is a very dynamic, 1,500-firm information technology sector. Almost no one claims to be doing R&D, and yet it is a rapidly developing, changing industrial economy.
Fritz Kokesh, Massachusetts Institute of Technology: "Directed research" is an interesting term. To me it implies that there is a purpose in mind if it's successful. But the comments here assume that there is another feature to it that assumes that it's not frontier research. And the two aspects can be separate. To illustrate, if someone can see a purpose for something that's still occurring at the frontiers of science, then that should be considered every bit as basic as something that can't be seen.
Christopher Hill: I agree with you on that.
Thomas Manuel, Council for Chemical Research, Inc.: It's important to iterate some of the things that are implicit in some of the talks here that would refer to what I call a "social dimension" of collaboration. And the first one is that if you look at the agenda of this workshop, it's sliced into bilateral pieces. The fact is that most collaboration and the most fruitful and the greatest trend for the future is going to be tri- if not multilateral. This is implicit in Professor Wakeham's presentation.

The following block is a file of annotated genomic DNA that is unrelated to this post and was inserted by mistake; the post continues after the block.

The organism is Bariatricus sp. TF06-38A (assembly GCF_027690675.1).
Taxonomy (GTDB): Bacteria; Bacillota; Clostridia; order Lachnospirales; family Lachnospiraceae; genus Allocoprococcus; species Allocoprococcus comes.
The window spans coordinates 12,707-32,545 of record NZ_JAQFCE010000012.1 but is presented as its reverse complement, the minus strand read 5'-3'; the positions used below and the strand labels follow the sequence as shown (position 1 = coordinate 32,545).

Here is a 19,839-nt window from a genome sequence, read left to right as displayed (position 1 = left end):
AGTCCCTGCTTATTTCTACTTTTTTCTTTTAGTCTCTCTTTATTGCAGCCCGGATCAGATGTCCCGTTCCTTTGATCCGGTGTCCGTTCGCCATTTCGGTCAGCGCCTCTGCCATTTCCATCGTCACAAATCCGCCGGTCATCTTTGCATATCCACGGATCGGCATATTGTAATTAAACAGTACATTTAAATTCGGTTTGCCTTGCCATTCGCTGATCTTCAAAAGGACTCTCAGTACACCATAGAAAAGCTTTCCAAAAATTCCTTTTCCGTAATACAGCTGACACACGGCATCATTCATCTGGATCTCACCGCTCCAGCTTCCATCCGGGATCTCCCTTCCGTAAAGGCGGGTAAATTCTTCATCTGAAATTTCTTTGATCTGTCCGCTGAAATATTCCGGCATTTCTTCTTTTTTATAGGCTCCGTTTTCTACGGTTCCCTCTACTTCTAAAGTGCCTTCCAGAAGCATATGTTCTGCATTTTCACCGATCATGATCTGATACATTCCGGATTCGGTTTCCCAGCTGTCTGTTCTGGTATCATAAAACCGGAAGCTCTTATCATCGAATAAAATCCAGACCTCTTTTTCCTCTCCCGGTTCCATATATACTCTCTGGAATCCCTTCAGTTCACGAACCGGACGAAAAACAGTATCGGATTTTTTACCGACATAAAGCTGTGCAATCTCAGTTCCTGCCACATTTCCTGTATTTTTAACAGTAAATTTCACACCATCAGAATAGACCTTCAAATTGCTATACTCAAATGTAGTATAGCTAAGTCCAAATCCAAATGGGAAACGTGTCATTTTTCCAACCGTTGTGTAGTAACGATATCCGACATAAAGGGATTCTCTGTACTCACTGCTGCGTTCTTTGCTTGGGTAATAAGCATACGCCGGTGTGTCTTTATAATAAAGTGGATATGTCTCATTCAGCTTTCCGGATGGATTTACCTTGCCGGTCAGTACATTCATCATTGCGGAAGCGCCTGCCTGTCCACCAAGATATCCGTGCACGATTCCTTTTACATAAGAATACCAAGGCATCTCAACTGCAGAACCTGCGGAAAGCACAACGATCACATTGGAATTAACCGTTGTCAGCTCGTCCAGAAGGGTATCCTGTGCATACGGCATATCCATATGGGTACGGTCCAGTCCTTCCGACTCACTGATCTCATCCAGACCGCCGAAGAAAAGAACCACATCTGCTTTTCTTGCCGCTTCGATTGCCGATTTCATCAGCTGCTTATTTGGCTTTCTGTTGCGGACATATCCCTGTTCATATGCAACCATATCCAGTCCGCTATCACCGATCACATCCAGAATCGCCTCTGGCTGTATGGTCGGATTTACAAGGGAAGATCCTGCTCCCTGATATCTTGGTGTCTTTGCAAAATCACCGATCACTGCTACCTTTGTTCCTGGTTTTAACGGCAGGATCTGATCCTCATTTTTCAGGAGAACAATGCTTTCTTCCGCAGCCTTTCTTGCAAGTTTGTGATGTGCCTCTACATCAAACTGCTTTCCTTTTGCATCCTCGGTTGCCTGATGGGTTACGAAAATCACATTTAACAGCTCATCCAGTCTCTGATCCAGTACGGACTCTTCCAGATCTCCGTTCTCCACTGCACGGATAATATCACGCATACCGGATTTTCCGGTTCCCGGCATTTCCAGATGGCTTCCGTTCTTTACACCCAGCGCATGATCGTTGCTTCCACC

Second, collaboration is a contact sport, and it's an iterative activity. So not only does one need patience in a particular relationship, one needs to try again and again and practice it. The third thing intersects directly with Dr. Hill's observation that everything fell apart in the late 1970s. The Council for Chemical Research attempts to continually address these types of needs and opportunities as it goes forward in many directions and as the picture changes. So there is a need for all of us to continue to work together in this area, seek ways to find new collaborations, and to not get fixed into any particular paradigm of the moment.